An altercation ensued (there was a 10 year old history of hostility between Reynolds and the trooper)  and the trooper repeatedly banged Mr. Reynolds’ head  against the car’s trunk while Reynolds was handcuffed. He was then released after the trooper discovered that Reynolds had a temporary license in his wallet.

Mr. Reynolds, then 37 years old, drove himself to the local hospital where he complained of head and neck pain. Here is what Mr. Reynolds looked like in a photo taken the day after the incident:

Reynolds filed a lawsuit against New York State claiming that the trooper had no reasonable cause to arrest him and that his injuries were caused by the trooper’s use of excessive force.

After a bench trial, Court of Claims judge Nicholas V. Midey, Jr. issued a decision on liability in claimant’s favor dated December 23, 2009  and directed that a new trial to be held on the issue of damages only.

On May 14, 2012, following the the damages trial, the judge awarded damages in the sum of $1,017,500 as follows:

  • $225,000 past pain and suffering – 10 years,
  • $475,000 future pain and suffering – 30 years
  • $17,500 past medical expenses
  •  $300,000 future medical expenses

Now, on appeal, the damages decision has been affirmed in Reynolds v. State of New York (4th Dept. 2014).

As set forth in the appellate court decision, claimant sustained three cervical herniated discs and a closed head injury. Here are additional injury details:

  • presented at hospital on the night of the incident with a swollen, bloody and blackened left eye, a bump on his head (permanent) and complaints of head and neck pain for which he was given a neck brace and pain medication
  • continuing headaches and head pain with memory problems, dizziness, nightmares and stuttering
  • continuing neck pain with radiculopathy and diminished range of motion due to herniated discs at C4-5, C5-6 and C6-7
  • continuing need for narcotic pain medication
  • unable to hunt, play sports, drive a car, clean house or cook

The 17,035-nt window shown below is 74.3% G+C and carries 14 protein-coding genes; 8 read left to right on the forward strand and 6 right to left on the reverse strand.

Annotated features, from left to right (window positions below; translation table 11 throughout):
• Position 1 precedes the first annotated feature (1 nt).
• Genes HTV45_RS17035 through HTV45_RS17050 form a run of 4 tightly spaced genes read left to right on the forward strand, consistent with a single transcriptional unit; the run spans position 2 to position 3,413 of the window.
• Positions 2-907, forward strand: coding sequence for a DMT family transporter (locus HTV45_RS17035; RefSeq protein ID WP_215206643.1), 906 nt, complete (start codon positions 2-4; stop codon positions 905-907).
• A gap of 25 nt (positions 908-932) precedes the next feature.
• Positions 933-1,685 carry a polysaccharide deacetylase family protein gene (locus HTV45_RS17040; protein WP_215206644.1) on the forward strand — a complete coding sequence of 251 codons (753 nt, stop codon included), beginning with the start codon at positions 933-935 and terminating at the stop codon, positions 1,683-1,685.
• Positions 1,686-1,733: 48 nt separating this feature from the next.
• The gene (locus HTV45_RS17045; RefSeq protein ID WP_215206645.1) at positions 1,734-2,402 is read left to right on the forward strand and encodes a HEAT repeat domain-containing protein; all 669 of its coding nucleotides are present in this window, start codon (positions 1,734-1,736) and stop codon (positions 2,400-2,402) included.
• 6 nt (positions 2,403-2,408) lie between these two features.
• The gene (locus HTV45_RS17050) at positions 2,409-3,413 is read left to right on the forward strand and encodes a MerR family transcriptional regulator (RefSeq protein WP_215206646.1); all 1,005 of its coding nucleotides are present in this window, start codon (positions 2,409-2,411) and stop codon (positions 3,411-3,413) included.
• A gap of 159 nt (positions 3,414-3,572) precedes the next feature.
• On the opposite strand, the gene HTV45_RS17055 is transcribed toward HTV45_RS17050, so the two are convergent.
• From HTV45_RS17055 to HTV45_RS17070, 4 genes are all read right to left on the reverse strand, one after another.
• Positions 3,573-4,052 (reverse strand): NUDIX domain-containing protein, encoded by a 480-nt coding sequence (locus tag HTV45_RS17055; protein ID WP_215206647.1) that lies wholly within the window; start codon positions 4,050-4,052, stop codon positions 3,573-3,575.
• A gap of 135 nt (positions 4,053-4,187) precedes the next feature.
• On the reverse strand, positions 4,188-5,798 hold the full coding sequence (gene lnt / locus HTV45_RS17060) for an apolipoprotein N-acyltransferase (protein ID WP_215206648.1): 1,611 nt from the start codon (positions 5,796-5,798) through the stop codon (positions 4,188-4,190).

His doctors recommended that Reynolds undergo two separate cervical fusion surgeries but opined that even with successful surgery he will always have cervical pain and related numbness (though surgery would alleviate some of that), he will not regain full range of motion and he will have permanent lifting restrictions.

Inside Information:

  • Reynolds made no claim for lost earnings as he had  injured his knee in 1984 in a potato harvester accident and had been on disability ever since.
  • The State argued that Reynolds failed to mitigate his injuries by ignoring medical advice (as to cervical fusion surgery) and engaging in post-injury manual labor (riding a mower for a few months in 2003 and shoveling roofs and driveways in 2005 and 2006).
  • Reynolds claimed lumbar herniations requiring surgery were casually connected but neither the trial judge nor the appellate court agreed, in part because he did not complain of back pain for two years after the assault.
  • At the time of trial, Reynolds was self-medicating by smoking marijuana instead of taking prescribed narcotic medications such as Vicodin that he said were no longer effective.


Substantial Awards in Medical Malpractice Case for Pre-Death Pain and Suffering and Costs of Care of Decedent’s Disabled Adult Child

Posted in Medical Malpractice, Wrongful Death

On Wednesday June 18, 2008, Nam Yoon Lee woke up with stabbing pain on the right side of his stomach. He went with his wife to the emergency room at a hospital in Queens where morphine was administered, tests led to a diagnosis of gallbladder disease and a plan was made to surgically remove his gallbladder (a cholecystectomy).

Mr. Lee, 60 years old, was admitted to the hospital’s surgery service and, in advance of the surgery, he was NPO (no food, intravenous fluids and antibiotics only). For unknown reasons, and with horrible consequences, Mr. Lee’s surgery never took place. Over the next several days, his NPO status was maintained and Mr. Lee’s hunger and thirst progressed into great pain and then breathing itself became difficult. He feared he was dying. His fears were justified.